There is no evidence that these organizations are insincere about their desire to help. Nor it can be said that their work will not save lives; in all likelihood, it will. Yet the implications for wider society are much more ambiguous. To say that this crisis might help Big Tech to regain their earlier moral high-ground, reversing the post-2016 “techlash,” may be correct, but also myopic. Their responses to the pandemic (and its social divisions) are inherently entangled with companies’ main form of value creation: data colonialism. That is the bigger story here: the continuation, and acceleration, of a new land grab of historic proportions, meriting the term “colonialism.” Where five centuries ago historic colonialism seized land, the land’s resources, and the bodies to work them, today’s land grab is targeted at human life itself, and the value that can be extracted from it in the form of data. Since such data extraction only works through the continuous tracking of myriad aspects of daily life, human beings’ fundamental right to live free from surveillance becomes the collateral damage of corporate advancement.
What sort of “welfare” will this leave us with? When it is said that platforms will emerge from this crisis as “digital utilities,” it is usually assumed that such utilities relate to providing people with information and spaces for virtual interaction — the core of Big Tech’s business models. But from the outset Big Tech has been marked by an aggressively expansionist vision which colonizes ever larger parts of human life for data extraction.
The goal is to datafy not just one kind of social practice but human life itself. Google began as a database organizer, but is now a conglomerate (Alphabet) operating in areas as diverse as health, urban infrastructure, transportation, and private equity. Facebook began as a networking tool for Ivy League students, but now claims to convene a “global community” of more than 2 billion people, with plans for a global digital currency, prompting concerns that it could “erode national control over money,” long considered a prerogative of governments. There are no clear limits on which areas can be exploited for profit, even if certain segments of the population represent particularly useful targets.
How far rich states, weakened by the COVID-19 crisis, will take up the new opportunities for data-driven welfare provision is, at this point, necessarily unclear. But what is apparent is that disease presents one more — particularly important — opportunity for this expansion. Some months ago, these companies would have come under fire if they had tried to use the data of billions of people to track a virus outbreak, as Facebook, Google, and Apple are doing. The COVID-19 emergency appears suddenly to have rendered this work desirable.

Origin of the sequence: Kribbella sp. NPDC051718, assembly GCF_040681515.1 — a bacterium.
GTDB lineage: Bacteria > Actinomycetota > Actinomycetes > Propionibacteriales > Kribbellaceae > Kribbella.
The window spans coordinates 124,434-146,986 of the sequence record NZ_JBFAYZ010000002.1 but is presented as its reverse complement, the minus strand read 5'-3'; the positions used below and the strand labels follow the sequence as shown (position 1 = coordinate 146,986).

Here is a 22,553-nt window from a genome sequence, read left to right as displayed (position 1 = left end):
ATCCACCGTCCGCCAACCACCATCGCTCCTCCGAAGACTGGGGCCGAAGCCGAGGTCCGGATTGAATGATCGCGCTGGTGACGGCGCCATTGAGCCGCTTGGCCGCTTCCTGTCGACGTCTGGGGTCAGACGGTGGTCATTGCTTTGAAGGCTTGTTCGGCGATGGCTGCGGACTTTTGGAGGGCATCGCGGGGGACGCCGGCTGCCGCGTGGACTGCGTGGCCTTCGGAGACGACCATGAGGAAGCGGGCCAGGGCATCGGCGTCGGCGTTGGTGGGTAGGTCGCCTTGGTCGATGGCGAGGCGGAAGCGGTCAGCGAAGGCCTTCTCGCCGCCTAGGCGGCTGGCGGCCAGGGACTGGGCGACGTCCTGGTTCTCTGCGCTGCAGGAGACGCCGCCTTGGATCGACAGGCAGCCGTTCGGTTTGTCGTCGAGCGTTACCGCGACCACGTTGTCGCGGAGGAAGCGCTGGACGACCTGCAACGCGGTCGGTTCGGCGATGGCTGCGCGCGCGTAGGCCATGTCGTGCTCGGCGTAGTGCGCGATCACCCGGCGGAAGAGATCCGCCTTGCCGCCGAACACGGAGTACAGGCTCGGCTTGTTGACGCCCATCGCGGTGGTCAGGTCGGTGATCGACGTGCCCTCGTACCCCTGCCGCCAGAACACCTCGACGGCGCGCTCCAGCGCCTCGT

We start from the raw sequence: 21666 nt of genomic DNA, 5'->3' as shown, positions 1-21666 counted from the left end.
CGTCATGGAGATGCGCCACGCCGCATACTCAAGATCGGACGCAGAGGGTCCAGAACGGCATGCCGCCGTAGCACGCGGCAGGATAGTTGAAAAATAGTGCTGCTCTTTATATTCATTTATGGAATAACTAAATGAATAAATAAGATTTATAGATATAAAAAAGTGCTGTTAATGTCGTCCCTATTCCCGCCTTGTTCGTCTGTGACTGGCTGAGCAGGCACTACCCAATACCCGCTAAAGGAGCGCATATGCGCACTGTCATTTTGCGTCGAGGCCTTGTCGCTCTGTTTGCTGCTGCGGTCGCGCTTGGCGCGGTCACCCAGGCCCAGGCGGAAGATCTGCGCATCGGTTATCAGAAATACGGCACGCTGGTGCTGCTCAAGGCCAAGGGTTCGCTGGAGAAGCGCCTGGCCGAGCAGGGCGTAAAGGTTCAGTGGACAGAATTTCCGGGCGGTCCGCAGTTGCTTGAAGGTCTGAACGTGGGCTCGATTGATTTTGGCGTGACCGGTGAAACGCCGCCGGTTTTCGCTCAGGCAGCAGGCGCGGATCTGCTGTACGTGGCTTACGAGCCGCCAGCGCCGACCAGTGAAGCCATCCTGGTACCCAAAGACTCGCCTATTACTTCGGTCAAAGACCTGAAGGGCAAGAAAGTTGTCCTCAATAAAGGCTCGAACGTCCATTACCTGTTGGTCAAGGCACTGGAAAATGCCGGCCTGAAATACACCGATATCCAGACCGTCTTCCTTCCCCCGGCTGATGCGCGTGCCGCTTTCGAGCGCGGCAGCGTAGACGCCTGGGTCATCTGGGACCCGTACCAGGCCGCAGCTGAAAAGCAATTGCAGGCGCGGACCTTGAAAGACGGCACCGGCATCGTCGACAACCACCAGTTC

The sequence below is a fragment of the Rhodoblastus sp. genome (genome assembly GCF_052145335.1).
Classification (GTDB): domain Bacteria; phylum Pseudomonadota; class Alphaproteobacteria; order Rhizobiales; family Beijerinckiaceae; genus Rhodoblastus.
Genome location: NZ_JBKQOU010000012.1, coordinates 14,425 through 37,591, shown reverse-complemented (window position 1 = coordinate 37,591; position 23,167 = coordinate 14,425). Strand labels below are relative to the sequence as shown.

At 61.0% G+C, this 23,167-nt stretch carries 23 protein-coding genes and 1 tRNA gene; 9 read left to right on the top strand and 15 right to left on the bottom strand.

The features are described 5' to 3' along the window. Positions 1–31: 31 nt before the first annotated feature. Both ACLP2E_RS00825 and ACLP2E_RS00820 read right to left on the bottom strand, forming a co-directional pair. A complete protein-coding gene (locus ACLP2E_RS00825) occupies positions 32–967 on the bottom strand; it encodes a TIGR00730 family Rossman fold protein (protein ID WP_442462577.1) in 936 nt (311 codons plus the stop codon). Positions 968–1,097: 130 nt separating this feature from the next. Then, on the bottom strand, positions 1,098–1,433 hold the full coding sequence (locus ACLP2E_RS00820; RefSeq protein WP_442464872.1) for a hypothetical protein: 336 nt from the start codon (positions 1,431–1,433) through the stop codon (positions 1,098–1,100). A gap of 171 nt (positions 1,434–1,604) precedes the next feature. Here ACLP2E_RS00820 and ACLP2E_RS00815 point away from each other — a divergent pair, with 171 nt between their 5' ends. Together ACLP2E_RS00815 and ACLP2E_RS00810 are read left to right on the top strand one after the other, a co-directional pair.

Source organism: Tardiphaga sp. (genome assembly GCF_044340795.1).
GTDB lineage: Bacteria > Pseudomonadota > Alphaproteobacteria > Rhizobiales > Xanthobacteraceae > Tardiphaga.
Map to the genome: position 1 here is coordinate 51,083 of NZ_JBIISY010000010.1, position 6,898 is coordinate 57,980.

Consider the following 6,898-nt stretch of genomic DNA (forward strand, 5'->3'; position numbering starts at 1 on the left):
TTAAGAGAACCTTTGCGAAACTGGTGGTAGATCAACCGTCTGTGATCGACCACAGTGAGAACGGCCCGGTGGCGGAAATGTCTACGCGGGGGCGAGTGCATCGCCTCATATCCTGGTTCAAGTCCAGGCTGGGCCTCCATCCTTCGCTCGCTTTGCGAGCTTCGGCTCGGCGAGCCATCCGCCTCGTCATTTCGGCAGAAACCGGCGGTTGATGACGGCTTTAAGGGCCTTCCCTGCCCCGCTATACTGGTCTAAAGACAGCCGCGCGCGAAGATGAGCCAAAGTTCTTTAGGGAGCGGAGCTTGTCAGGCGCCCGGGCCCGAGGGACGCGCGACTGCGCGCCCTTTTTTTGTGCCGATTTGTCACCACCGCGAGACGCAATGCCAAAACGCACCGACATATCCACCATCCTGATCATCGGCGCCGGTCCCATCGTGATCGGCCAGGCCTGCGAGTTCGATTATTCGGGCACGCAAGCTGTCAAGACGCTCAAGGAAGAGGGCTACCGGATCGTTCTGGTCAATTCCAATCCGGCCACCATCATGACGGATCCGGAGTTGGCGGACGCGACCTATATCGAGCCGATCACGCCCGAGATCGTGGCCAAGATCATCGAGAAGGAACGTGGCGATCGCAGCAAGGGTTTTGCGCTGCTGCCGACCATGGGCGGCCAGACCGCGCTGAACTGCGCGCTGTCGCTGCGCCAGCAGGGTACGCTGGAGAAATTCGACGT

Many have raised critical questions on the perils of these initiatives. Yet the novelty resides less in any particular set of apps or datasets, or what will happen to them after the pandemic, than on the assumption that it is to this novel kind of corporate power, with its unprecedented global capability of producing new forms of social knowledge for social control, that we should now turn in a moment of public crisis. The result is less that Big Tech provides a new kind of public utility, and more that the data resources of Big Tech companies become essential to the state’s continuing authority and the orderliness of social life. They will be not only “social media platforms,” “search engines,” and computer makers, but — alongside governments — the very sustainers of our welfare.
During and after this crisis, we will see an upscaling of the “public-private surveillance partnership” that has been building for some years. Health and welfare are just two areas of population management affected; others may be education, labor infrastructure, and law enforcement. There will be resistance, no doubt, and this transformation is unlikely to happen homogenously across the planet — parallel developments are under way in China, too, even if with a different balance between corporations and state.
There is very little evidence, as of today, that this emerging resistance presents a substantial hurdle to the acceleration of a land grab that was largely underway even before the pandemic.
As data colonialism unfolds, the result will be a new, much more complex sort of welfare, that can only “give” by simultaneously eroding fundamental freedoms. Much has been said recently about how renewed appreciation of public health services means the end for that strident neoliberal pro-market rhetoric. But this may be proved right in a surprising way, when, at the end of this crisis, the dividing-line between market and society that neoliberalism once had to challenge has been dismantled in the name of a new, corporate-sponsored “social good.”